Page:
Zamir, in his capacity as head of the Mossad, conveyed information about the expected meeting and its purpose to Prime Minister Golda Meir, the Minister of Defense, the Chief of Staff, and other relevant figures. On the night of Yom Kippur, Zamir issued a single unequivocal warning: "Today, a war will break out" to the Prime Minister, Minister of Defense, Chief of Staff, and others.

Later that night, Zamir sent a detailed report on Egypt and Syria's war plan, and at its conclusion, Marwan proposed, with Zamir's endorsement, to "discredit the war's outbreak by publicizing information about it on the radio and in the media, proving to Egypt, including the military command, that the Israelis were aware of the plan and were ready for it."

During the war, Zamir was a member of the Cabinet War Committee established by Prime Minister Golda Meir following the outbreak of hostilities and actively participated in its daily meetings until the end of the war. Zamir accused Eli Zeira, the head of Aman, of intelligence failure before the war and, during a meeting of the heads of the intelligence agencies, claimed that "the most senior intelligence leadership (Aman) turned a blind eye and ignored it."

Following the publication of the Agranat Commission's report, Zamir headed a committee that was asked to propose changes to Israel's intelligence community structure in light of the lessons learned from the Yom Kippur War. Other senior members of the committee included Shlomo Gazit (head of Aman), the head of the Shin Bet, and senior officials from the Prime Minister's Office and the Foreign Ministry.

In 2004, Zamir was heavily criticized for exposing the identity of Israel's top source in Egypt, Ashraf Marwan, which was claimed to have caused significant damage to Israel's ability to recruit agents. Zamir filed a formal complaint with the State Attorney's Office, claiming that the state had harmed his good name by naming him as the source behind the story.

Following a long legal battle, he was exonerated by the State Attorney's Office and the High Court of Justice, which ruled that he had not acted improperly and that his actions were within the framework of his role as head of the Mossad.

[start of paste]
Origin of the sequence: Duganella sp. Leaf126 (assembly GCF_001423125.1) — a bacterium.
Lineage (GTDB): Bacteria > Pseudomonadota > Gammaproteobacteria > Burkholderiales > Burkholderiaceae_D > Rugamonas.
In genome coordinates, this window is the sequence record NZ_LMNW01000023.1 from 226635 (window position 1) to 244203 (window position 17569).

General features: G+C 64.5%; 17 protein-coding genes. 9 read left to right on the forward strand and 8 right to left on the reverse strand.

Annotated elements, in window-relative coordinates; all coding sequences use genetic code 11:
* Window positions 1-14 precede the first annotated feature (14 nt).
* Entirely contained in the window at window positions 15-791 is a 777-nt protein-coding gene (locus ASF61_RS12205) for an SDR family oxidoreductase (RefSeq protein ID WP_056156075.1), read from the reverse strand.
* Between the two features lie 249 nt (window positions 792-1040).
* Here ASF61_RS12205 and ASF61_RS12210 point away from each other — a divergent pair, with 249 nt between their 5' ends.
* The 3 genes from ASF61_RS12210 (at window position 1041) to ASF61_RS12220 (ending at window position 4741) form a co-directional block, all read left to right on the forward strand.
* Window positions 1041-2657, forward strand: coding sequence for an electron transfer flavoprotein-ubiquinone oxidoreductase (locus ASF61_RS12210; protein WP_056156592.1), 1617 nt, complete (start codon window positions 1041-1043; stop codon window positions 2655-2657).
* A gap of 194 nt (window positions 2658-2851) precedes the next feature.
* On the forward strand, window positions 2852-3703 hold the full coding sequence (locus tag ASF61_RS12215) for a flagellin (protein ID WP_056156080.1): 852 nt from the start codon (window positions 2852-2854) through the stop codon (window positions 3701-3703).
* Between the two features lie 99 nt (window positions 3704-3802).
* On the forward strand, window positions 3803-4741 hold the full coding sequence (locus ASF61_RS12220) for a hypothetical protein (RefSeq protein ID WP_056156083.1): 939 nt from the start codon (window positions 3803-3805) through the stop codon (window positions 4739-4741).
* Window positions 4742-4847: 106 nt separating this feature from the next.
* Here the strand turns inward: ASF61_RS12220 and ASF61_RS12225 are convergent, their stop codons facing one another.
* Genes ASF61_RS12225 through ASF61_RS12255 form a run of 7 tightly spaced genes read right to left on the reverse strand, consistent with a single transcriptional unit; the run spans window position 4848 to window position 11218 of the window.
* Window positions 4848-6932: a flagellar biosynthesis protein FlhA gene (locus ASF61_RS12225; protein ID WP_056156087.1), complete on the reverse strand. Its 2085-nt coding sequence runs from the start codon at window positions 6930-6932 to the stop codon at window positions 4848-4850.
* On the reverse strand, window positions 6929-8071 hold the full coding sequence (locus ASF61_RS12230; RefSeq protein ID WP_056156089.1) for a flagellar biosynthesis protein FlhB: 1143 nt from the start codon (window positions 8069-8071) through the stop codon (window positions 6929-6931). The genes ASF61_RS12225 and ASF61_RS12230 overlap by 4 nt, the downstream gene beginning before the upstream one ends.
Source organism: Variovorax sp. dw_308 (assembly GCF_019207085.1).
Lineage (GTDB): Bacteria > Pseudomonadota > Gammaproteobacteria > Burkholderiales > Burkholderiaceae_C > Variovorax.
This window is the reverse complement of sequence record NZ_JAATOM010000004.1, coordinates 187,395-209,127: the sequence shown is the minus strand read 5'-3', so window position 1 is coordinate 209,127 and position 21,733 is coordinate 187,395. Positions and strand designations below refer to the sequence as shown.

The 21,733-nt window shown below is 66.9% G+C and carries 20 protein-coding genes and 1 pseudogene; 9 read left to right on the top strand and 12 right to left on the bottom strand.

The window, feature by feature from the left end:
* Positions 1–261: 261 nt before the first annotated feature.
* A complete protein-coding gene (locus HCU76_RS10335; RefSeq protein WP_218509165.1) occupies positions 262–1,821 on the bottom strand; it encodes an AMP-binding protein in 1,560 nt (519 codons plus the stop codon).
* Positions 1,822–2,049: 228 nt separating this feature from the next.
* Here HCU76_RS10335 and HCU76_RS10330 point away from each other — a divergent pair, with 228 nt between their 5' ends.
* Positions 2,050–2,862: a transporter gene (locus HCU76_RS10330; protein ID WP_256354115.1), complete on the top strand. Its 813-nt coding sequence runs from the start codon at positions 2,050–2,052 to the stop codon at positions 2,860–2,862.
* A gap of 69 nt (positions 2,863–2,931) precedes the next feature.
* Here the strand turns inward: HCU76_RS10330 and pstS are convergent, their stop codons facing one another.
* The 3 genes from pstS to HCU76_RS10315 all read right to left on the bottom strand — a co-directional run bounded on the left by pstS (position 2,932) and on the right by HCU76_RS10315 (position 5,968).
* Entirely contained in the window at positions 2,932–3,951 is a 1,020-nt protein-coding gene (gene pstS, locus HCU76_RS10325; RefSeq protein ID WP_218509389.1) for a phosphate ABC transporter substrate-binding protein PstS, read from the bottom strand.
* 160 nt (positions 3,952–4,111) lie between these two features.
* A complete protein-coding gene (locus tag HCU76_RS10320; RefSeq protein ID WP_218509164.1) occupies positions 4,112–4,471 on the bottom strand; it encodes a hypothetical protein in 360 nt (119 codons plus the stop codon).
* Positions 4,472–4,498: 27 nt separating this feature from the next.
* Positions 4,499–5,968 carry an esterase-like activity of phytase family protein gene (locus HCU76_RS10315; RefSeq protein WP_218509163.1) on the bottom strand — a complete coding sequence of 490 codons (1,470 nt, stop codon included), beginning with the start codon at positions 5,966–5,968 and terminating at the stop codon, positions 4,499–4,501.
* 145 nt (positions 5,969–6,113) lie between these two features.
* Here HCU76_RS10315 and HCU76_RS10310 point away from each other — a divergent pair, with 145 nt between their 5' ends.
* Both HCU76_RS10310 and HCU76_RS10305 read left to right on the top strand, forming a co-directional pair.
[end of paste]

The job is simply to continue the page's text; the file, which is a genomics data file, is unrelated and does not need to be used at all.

Zamir retired from the Mossad in 1974 and has since been involved in various public and private activities. He has also been a vocal advocate for Israeli security and intelligence issues.

Retirement and Later Life

After his retirement from the Mossad, Zvi Zamir became involved in various business and public activities. He served as the CEO of Oil Refineries Ltd. (Bazan) from 1976 to 1990. He also worked in the private sector, including serving as the chairman of the board of directors of the Israeli investment company "Ramat-Gan."

In 1982, Zamir founded the Zvi Zamir Foundation, which is dedicated to promoting and advancing education and research in Israel. The foundation supports various educational and research initiatives, including scholarships for students and funding for academic research projects.

Zvi Zamir has remained an active and respected figure in Israeli society, known for his contributions to the country's security and his commitment to education and research.

Legacy and Impact

Zvi Zamir is best known for his service as the head of the Mossad during a critical period in Israeli history, including the Yom Kippur War. His role in conveying critical intelligence about the impending war and his participation in the Cabinet War Committee during the conflict have been subjects of significant historical interest and debate. Zamir's actions and decisions during this period have left a lasting impact on Israeli intelligence and security policy.

Beyond his role in the Mossad, Zamir's career in the Israel Defense Forces, particularly in the Palmach and later as a senior commander, also contributed to his legacy as a military leader. His dedication to the defense of Israel and his commitment to the country's security have earned him recognition and respect in Israeli society.

Zvi Zamir's post-retirement activities, including his involvement in business and philanthropy, reflect his ongoing commitment to contributing to the well-being and development of Israel.

Please note that the information provided here is based on my knowledge up to September 2021, and there may have been developments or additional information regarding Zvi Zamir's life and activities since that time.